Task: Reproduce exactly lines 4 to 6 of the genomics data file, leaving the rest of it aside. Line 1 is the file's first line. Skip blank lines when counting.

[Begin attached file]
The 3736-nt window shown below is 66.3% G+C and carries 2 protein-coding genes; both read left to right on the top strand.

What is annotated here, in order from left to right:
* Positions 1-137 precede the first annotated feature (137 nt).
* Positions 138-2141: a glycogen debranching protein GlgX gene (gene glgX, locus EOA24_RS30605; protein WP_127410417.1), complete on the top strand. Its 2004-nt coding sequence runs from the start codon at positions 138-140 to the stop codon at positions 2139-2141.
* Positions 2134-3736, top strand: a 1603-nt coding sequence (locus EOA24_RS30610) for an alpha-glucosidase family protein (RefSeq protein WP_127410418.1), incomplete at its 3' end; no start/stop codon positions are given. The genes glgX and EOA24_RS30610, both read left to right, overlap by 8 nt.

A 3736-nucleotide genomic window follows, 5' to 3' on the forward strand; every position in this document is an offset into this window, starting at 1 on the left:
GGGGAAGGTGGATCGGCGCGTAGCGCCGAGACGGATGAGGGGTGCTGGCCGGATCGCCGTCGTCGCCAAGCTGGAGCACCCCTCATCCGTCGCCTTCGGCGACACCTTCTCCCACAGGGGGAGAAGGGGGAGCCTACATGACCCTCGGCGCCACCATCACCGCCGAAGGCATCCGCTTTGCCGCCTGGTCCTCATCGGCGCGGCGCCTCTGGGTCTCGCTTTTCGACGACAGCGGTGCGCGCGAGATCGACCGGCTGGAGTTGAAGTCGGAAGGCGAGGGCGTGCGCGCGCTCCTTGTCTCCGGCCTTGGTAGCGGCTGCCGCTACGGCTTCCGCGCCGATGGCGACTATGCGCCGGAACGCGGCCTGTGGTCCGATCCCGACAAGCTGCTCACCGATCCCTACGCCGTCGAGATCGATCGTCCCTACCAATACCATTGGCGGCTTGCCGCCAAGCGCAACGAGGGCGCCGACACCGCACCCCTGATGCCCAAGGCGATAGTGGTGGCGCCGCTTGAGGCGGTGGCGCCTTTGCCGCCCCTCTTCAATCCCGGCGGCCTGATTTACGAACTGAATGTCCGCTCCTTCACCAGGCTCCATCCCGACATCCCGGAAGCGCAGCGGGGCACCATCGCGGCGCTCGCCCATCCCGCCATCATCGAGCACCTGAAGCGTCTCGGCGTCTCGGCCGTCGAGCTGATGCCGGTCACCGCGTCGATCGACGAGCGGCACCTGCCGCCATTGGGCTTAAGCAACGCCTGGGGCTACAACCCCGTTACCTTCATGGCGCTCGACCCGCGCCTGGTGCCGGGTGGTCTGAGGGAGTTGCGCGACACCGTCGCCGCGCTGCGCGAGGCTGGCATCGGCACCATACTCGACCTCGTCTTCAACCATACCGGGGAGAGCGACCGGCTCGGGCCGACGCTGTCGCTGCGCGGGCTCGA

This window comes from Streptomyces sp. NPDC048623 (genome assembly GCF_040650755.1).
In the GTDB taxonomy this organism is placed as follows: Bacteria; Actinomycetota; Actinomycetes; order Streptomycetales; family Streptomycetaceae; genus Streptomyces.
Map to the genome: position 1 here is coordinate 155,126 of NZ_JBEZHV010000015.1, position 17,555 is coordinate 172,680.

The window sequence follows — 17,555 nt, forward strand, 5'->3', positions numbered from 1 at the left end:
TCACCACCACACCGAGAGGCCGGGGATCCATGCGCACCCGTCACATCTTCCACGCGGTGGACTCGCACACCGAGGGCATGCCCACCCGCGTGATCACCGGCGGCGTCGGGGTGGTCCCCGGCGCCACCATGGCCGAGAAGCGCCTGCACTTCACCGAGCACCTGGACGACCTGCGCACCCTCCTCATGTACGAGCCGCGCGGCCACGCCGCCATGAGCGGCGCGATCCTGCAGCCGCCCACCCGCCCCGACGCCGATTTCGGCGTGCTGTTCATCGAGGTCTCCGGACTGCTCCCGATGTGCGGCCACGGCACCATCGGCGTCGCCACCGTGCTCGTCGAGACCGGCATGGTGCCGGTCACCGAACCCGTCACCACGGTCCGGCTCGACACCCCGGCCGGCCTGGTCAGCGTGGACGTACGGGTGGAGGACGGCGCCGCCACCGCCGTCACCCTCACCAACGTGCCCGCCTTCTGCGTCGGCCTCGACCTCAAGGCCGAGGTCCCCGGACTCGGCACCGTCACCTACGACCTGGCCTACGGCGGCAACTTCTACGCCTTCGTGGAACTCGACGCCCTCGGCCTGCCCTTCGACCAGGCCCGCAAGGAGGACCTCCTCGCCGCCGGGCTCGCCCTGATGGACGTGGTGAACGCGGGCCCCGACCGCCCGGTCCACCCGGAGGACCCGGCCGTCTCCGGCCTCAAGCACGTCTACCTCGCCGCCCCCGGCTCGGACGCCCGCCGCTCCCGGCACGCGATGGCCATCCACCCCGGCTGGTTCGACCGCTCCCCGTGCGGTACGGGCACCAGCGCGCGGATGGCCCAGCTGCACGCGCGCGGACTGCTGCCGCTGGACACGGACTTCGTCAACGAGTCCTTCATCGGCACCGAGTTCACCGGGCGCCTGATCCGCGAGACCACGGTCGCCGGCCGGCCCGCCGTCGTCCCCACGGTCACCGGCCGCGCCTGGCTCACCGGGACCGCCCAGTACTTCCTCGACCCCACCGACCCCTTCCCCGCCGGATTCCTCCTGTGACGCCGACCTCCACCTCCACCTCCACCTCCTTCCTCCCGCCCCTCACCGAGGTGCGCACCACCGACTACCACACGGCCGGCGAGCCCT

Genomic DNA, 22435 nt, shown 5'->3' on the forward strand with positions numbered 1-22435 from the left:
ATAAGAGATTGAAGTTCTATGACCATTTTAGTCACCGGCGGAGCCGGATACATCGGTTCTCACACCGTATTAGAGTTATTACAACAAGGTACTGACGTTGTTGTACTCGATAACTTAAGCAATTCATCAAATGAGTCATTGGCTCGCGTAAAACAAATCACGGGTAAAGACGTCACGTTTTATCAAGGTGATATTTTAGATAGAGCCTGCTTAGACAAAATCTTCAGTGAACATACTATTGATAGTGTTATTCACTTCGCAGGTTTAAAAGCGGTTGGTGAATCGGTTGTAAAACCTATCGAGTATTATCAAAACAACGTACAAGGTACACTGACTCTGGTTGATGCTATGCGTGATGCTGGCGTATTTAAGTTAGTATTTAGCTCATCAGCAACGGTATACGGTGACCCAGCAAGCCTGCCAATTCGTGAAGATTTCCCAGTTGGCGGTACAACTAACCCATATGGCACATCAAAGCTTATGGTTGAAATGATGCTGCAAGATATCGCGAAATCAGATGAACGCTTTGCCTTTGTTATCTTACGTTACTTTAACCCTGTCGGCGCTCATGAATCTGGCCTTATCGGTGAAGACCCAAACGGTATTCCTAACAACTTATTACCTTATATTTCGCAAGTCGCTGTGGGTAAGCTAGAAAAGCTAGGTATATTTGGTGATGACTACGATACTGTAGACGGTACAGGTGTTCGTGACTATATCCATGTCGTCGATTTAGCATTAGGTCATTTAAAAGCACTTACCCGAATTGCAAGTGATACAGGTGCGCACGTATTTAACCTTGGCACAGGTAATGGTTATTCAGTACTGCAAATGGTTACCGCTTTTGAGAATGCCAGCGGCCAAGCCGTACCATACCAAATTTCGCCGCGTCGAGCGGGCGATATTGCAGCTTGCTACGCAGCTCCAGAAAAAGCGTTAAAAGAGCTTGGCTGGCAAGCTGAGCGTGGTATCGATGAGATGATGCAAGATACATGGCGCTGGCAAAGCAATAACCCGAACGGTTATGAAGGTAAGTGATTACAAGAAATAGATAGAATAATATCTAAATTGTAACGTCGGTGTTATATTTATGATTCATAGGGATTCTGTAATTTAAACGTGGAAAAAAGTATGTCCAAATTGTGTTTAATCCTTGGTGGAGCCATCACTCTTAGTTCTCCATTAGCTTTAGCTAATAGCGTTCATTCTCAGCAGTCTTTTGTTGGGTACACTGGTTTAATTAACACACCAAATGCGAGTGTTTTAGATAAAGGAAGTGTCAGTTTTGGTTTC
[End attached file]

* Positions 138-2141: a glycogen debranching protein GlgX gene (gene glgX, locus EOA24_RS30605; protein WP_127410417.1), complete on the top strand. Its 2004-nt coding sequence runs from the start codon at positions 138-140 to the stop codon at positions 2139-2141.
* Positions 2134-3736, top strand: a 1603-nt coding sequence (locus EOA24_RS30610) for an alpha-glucosidase family protein (RefSeq protein WP_127410418.1), incomplete at its 3' end; no start/stop codon positions are given. The genes glgX and EOA24_RS30610, both read left to right, overlap by 8 nt.

A 3736-nucleotide genomic window follows, 5' to 3' on the forward strand; every position in this document is an offset into this window, starting at 1 on the left: